Potted meat has a poor reputation, and it’s pretty easy to see why. It’s basically highly processed, cheap meat, with tons of preservatives, stuffed into a can. One common ingredient in potted meat is “mechanically separated chicken.” In case you were curious, the things being separated here are bone and tissue, and this is done by pushing pulverized bone and tissue through a sieve. The result resembles a paste. Potted meat also tends to have an extremely high salt content, the better to help preserve it. Otherwise, its nutritional value is fairly low.
On the plus side, all the preservatives mean that potted meat does stay good for a long time. Its long shelf life and portability make it a good choice for emergency situations, camping, and soldiers’ rations. Plus, there’s no denying that it’s very affordable for those on a budget.
A former coworker of mine (Hi Scott) used to love potted meat, specifically Spam. He would heat it up for lunch by leaving it on the windshield of our work van during sunny days. He further delighted in grossing folks out by making a point of eating the clear gel that coated the outside of the Spam itself.
Spam is, of course, the best known of all the potted meats. It was developed in 1937, and became especially popular as a result of being part of soldiers’ rations, and later post World War 2 food allotments. There was even a Spam-themed radio program in the late 1940’s and early 1950’s. And famous comedy troupe Monty Python featured this product as the focus of one of their sketches, in a restaurant that included Spam in every meal offering.
To round out my potted meat experience, I decided to try four different kinds—Spam Classic, Spam with bacon, Treet Original, and generic potted meat. As usual, I’ll go from worst to first.
Generic potted meat’s ingredients include mechanically separated chicken, partially defatted pork fatty tissue, salt, garlic powder, and natural flavors. Yum! Its appearance was, well, a pinkish goo. And it went downhill from there. The taste was nasty, like eating a mouthful of salt. What little meat flavor I could detect underneath all the salt was unpleasant. Even though the tin was tiny, I only could choke down a mouthful or two.
Treet is the Spam knockoff from Armour. Aside from mechanically separated chicken and pork, seasoning, and salt, it also has corn syrup, soy, and wheat. Its texture was firmer than the generic potted meat, and its color was a reddish pink. Tastewise it was certainly better than the generic potted meat, but it still wasn’t very good. I found it to be rather slimy. I didn’t finish the container.
Unlike the previous two, Spam Classic’s ingredients don’t sound so gross. Pork shoulder with ham, salt, water, modified potato starch, sugar, sodium nitrate. As I mentioned, this is considered to be the Dom Perignon of potted meats, if you will. It’s brought to us by Hormel. Anyway, it looked like generic potted meat, its texture was like Treet’s, but its taste was like neither. While it was very salty, it did have a nice flavor—pork/ham-ish, not shockingly. I discovered that the saltiness was cut nicely when I put it on Wheat Thins. I finished the tin without problem, and I would consider buying it again, on occasion. I hear it’s good with scrambled eggs, so the next time I cook (which may be years or even decades from now) maybe I’ll give that a shot.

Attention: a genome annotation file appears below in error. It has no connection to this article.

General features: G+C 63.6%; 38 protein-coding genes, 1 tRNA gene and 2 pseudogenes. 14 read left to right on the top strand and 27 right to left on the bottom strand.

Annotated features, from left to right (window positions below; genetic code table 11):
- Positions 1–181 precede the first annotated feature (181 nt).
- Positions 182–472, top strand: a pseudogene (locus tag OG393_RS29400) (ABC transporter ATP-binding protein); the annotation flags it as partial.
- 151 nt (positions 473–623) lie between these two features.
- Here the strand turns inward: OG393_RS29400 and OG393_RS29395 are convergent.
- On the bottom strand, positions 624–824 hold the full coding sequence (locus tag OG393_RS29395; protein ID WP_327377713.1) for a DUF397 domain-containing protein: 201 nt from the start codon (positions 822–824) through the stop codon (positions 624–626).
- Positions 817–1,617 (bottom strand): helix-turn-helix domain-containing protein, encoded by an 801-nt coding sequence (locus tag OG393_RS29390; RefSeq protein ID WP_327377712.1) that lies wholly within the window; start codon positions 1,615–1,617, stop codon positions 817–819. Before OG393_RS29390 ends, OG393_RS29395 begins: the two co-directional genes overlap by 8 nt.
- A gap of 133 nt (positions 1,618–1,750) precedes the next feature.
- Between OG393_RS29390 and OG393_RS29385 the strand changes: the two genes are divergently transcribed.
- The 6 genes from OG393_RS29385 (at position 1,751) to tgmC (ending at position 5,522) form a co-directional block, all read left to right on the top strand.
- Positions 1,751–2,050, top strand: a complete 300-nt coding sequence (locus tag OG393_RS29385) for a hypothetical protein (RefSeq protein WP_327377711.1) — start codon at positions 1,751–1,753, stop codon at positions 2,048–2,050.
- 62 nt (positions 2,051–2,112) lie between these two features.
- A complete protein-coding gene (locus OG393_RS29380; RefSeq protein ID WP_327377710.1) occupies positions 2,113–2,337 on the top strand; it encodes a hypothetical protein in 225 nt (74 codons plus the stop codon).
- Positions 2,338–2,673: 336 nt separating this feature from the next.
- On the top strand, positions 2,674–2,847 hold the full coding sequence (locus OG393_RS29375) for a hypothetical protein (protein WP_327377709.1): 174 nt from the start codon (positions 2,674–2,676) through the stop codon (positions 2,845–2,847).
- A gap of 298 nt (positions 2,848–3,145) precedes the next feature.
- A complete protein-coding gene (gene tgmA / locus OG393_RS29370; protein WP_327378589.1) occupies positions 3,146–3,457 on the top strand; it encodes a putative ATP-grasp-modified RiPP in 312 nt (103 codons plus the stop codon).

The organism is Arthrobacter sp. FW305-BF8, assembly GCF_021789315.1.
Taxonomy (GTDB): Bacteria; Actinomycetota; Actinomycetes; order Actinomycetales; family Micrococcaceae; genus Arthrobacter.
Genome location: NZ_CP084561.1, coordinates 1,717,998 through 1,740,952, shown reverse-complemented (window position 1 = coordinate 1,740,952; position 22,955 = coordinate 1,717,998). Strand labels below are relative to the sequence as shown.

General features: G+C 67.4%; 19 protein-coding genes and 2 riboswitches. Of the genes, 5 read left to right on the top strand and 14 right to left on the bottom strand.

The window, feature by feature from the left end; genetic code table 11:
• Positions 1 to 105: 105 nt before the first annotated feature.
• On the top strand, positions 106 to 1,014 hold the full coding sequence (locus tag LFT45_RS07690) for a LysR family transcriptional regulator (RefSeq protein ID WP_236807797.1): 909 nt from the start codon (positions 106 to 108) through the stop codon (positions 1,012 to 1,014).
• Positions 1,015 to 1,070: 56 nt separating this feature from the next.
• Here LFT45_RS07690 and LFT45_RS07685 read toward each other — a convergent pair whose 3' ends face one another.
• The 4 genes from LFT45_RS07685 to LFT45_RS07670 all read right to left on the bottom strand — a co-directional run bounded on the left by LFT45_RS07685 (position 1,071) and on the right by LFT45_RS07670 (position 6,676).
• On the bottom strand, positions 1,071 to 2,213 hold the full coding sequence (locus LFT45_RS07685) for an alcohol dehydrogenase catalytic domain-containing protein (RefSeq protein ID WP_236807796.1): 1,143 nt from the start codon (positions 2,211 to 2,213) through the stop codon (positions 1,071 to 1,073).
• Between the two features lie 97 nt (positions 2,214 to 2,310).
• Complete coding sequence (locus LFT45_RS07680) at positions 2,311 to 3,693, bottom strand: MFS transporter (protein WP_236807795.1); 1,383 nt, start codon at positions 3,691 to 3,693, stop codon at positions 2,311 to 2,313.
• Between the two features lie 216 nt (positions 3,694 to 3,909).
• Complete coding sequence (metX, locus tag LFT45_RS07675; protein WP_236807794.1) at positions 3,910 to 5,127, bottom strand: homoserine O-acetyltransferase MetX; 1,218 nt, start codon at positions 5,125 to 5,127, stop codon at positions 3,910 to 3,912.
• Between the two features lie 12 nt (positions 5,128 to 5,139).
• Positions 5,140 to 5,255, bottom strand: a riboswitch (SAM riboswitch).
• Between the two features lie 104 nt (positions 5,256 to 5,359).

It’s a cliché (at least among omnivores) that bacon makes everything taste better. It’s true with Spam. While I liked the regular, the variety with bacon was markedly improved—it had a nice smoky flavor. Again, I finished it with no problem, and will probably purchase it again.
American-made Spam is consumed around the world, but it’s most popular on
Asia, and the U.K. The people of Guam, Saipan, the Marianas, and
especially big fans. In Hawaii it’s sometimes
found on McDonald’s menus, even. In the U.K. it’s often
battered and fried.
(Perhaps a few readers are wondering if I did eat the repulsive-sounding gel that lines the Spam like my friend Scott did. Well, I didn’t have the chance. Maybe they changed the formula, or something, but my Spams didn’t have it. But, for the record, I probably would have sampled it, just to be a completist.)
So, to sum up, some types of potted meat are indeed revolting (or at least unpalatable) and should only be eaten if they’re the only food available, and you’re huddling in a basement hiding from zombie hordes or Terminators. But one kind, Spam, is actually okay. Eating it every day is probably a bad idea, healthwise, but on occasion, to some palates, it makes for a decent, and inexpensive meal.